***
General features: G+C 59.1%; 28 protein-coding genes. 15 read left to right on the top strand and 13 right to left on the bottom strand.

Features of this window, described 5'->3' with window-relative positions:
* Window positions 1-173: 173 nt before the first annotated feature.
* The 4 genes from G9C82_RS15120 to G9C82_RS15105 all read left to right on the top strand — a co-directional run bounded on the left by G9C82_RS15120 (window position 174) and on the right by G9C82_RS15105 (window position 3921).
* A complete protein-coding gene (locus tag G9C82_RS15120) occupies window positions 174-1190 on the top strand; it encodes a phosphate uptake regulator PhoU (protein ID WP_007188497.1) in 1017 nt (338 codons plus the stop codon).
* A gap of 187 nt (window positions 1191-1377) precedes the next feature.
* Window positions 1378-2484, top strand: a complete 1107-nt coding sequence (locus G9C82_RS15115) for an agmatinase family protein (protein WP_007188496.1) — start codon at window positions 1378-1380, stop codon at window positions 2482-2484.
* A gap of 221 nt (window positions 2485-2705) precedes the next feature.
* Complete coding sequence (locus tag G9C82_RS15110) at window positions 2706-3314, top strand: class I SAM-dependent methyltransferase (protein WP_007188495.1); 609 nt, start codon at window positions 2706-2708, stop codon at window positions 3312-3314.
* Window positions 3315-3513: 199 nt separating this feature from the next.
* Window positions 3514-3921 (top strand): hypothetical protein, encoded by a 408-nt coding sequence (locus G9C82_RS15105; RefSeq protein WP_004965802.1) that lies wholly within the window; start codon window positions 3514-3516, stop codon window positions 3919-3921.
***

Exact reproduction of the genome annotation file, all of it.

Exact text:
General features: G+C 59.1%; 28 protein-coding genes. 15 read left to right on the top strand and 13 right to left on the bottom strand.

Features of this window, described 5'->3' with window-relative positions:
* Window positions 1-173: 173 nt before the first annotated feature.
* The 4 genes from G9C82_RS15120 to G9C82_RS15105 all read left to right on the top strand — a co-directional run bounded on the left by G9C82_RS15120 (window position 174) and on the right by G9C82_RS15105 (window position 3921).
* A complete protein-coding gene (locus tag G9C82_RS15120) occupies window positions 174-1190 on the top strand; it encodes a phosphate uptake regulator PhoU (protein ID WP_007188497.1) in 1017 nt (338 codons plus the stop codon).
* A gap of 187 nt (window positions 1191-1377) precedes the next feature.
* Window positions 1378-2484, top strand: a complete 1107-nt coding sequence (locus G9C82_RS15115) for an agmatinase family protein (protein WP_007188496.1) — start codon at window positions 1378-1380, stop codon at window positions 2482-2484.
* A gap of 221 nt (window positions 2485-2705) precedes the next feature.
* Complete coding sequence (locus tag G9C82_RS15110) at window positions 2706-3314, top strand: class I SAM-dependent methyltransferase (protein WP_007188495.1); 609 nt, start codon at window positions 2706-2708, stop codon at window positions 3312-3314.
* Window positions 3315-3513: 199 nt separating this feature from the next.
* Window positions 3514-3921 (top strand): hypothetical protein, encoded by a 408-nt coding sequence (locus G9C82_RS15105; RefSeq protein WP_004965802.1) that lies wholly within the window; start codon window positions 3514-3516, stop codon window positions 3919-3921.